Researcher investigates the links between mental health and psoriasis
In her blog for Mental Health Awareness Week (13 – 19 May), Manchester BRC PhD researcher, Dr Georgia Lada, a psychiatrist with a special interest in psycho-dermatology, considers the psychiatric co-morbidities of psoriasis.
“In my previous clinical psychiatric work, it was not uncommon to see patients who suffered from various physical illnesses alongside a mental health condition. This is particularly true for people with psoriasis – a chronic, inflammatory skin disease which causes a red scaly rash.
Psoriasis linked to higher risk for depression
Existing research into psoriasis has found that people with the condition are at higher risk of several psychiatric disorders such as depression, anxiety and alcohol use disorder.
In the UK, almost 1 in 5 people with psoriasis also suffers from clinical depression (equating to around 300,000 individuals) and, during Mental Health Awareness Week, it seems appropriate to shed some light on this issue.
Poor body image, this year’s focus for the awareness week, is already a feature of life with psoriasis for many people. Their self-esteem may get low, they may feel embarrassed when exposing their skin or avoid activities, such as swimming, altogether. This time of year, with the hotter weather, can make life even more challenging for sufferers, who may feel unable to wear summer clothes.
Physical effects may drive mental health issues
However, poor body image is only half the story. Increasingly, research is now looking for biological factors that might contribute to the development of depression in people with physical illnesses.
Psoriasis seems to be no exception as it can affect organs beyond the skin; importantly, the joints. As a consequence, 5-30% of patients with psoriasis suffer from psoriatic arthritis.
It is believed that this extended inflammation might be able to reach the nervous system as well and trigger, or worsen, biological processes that lead to depression.
Understanding the body and mind association
In my previous clinical role, I found the interaction between physical and mental conditions a great challenge. The interplay between the two can complicate treatment for both elements and delay or, even, prevent recovery.
It was my work with patients, experiencing these difficulties, that led me to begin my PhD in Manchester.
The project, which I started in September 2018, is centred on the link between psoriasis, psoriatic arthritis and depression, in particular, when suicidal thoughts are present.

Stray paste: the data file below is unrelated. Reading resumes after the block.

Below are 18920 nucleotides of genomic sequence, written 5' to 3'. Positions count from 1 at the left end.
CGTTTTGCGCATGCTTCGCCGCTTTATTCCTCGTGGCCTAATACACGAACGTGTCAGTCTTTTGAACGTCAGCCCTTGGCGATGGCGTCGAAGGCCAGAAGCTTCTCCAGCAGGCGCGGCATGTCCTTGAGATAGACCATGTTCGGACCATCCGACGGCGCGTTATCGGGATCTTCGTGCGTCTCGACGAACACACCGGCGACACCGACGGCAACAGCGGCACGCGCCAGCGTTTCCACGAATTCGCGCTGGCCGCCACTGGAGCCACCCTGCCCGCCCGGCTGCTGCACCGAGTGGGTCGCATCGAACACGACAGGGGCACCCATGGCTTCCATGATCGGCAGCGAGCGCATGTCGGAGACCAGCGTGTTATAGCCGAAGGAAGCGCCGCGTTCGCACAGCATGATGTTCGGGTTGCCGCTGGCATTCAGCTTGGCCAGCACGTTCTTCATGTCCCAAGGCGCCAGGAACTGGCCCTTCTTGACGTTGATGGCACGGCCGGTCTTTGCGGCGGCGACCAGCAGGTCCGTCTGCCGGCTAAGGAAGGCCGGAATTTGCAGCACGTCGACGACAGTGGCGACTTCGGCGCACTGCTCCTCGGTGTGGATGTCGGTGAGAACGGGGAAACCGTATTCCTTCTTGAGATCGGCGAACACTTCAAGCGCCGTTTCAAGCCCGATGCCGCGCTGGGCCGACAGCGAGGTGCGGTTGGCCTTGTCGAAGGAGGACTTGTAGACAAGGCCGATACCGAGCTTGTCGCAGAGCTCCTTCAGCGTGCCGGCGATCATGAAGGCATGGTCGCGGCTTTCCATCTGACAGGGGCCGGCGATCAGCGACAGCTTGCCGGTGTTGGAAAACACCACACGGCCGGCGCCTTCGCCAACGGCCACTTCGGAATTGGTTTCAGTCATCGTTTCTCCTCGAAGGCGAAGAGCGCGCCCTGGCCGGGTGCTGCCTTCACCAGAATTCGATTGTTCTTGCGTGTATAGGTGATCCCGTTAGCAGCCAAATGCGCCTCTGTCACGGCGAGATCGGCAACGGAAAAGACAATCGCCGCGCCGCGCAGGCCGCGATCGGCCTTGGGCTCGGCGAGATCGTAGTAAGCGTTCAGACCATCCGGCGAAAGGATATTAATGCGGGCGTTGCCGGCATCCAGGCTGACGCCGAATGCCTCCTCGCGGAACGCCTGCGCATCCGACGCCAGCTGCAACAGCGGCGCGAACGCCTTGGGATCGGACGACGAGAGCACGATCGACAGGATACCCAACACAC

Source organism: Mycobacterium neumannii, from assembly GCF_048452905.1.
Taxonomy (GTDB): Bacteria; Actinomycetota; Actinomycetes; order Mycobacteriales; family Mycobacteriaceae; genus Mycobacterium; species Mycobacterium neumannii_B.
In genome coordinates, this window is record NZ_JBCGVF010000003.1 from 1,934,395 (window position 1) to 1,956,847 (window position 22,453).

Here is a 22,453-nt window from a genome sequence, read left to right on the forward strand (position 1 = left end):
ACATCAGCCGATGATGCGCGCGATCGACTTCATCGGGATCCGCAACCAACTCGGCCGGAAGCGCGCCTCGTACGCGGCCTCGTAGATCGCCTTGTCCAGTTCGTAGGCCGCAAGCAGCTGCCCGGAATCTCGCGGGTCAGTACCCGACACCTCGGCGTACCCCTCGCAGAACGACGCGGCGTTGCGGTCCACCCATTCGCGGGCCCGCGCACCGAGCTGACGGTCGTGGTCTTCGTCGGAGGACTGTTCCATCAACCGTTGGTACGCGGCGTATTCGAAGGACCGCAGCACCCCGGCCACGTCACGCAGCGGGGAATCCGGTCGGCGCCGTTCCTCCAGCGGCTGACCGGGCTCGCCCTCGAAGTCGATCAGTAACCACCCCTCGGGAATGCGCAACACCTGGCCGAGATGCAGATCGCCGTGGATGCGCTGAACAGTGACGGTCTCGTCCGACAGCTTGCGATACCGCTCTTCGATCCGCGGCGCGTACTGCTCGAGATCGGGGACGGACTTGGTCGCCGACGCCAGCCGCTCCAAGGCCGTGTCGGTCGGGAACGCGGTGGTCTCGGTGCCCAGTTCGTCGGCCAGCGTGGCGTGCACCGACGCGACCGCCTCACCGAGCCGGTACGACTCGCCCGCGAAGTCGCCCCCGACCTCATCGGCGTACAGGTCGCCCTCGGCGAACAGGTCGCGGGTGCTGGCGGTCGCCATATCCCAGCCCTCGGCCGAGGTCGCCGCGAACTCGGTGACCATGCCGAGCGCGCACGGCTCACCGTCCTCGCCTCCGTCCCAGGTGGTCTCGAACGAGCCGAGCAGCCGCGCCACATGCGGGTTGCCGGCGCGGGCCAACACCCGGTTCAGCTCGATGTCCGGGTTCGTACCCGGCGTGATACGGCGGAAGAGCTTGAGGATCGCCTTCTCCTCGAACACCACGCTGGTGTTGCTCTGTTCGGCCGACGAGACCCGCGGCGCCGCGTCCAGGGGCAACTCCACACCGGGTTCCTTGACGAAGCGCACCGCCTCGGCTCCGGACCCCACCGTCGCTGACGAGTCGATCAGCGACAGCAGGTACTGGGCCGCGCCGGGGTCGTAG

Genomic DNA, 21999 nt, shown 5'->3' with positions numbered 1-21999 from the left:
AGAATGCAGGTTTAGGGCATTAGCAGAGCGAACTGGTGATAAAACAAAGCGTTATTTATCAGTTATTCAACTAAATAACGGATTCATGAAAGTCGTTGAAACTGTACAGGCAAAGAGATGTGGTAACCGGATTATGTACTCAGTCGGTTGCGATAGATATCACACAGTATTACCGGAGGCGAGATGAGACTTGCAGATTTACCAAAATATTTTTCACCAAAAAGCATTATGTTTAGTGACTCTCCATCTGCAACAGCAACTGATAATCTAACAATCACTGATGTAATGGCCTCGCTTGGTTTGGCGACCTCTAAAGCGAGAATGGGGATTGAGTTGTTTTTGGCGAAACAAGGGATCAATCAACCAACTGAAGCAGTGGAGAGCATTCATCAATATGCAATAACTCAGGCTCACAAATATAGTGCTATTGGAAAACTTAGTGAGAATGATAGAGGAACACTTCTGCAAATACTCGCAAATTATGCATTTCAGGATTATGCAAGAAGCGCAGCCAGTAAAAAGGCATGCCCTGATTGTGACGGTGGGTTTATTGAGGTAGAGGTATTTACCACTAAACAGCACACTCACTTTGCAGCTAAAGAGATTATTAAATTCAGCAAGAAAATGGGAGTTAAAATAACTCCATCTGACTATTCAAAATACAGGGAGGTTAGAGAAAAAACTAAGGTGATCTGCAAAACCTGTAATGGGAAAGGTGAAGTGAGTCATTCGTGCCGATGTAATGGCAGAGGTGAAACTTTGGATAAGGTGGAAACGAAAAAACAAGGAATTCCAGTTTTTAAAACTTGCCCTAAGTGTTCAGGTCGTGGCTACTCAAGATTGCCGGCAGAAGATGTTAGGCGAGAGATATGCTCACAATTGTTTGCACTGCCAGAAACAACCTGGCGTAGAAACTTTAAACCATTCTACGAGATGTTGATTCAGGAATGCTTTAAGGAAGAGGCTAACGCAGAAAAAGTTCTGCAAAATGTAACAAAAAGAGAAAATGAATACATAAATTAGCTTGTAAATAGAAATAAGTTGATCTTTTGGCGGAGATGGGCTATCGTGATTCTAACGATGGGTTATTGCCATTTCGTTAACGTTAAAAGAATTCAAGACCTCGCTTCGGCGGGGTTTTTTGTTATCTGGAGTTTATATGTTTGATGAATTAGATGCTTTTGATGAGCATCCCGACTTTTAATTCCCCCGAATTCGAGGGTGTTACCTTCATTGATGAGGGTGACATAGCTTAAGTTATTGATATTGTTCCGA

My research team, led by Dr Elise Kleyn, Senior Lecturer and Honorary Consultant Dermatologist, will start by surveying 250 patients, attending the Greater Manchester Psoriasis Service, in order to investigate their symptoms. The survey will run for two years.
We will then take a close look for evidence of inflammatory processes that extend beyond the skin, in a group of patients with both psoriasis and depression.
Potential benefits for psoriasis patients
My aim is to improve understanding of the psychological factors and the neurobiological mechanisms that mediate low mood and suicidal behaviours in psoriasis. This will help identify patients who are at high risk and to develop more effective prevention strategies.
I hope it will also lead to more appropriate, tailored treatment for complex patients, reducing disability and death from psychiatric causes, improving the outcomes of skin disease and restoring quality of life.
Also, by increasing knowledge and awareness in the field, my colleagues and I can contribute to tackling stigma and encourage patients to open up and seek mental health support.
I would love to think that by next year’s mental health awareness drive we have made great strides to make this a reality.”
- Dr Lada will present information related to her PhD at the European Society for Dermatology and Psychiatry’s congress in Germany in June 2019. Her presentation will focus on a historical review of her topic (psoriasis, psoriatic arthritis and depression) and the literature on the link between psoriasis and mood.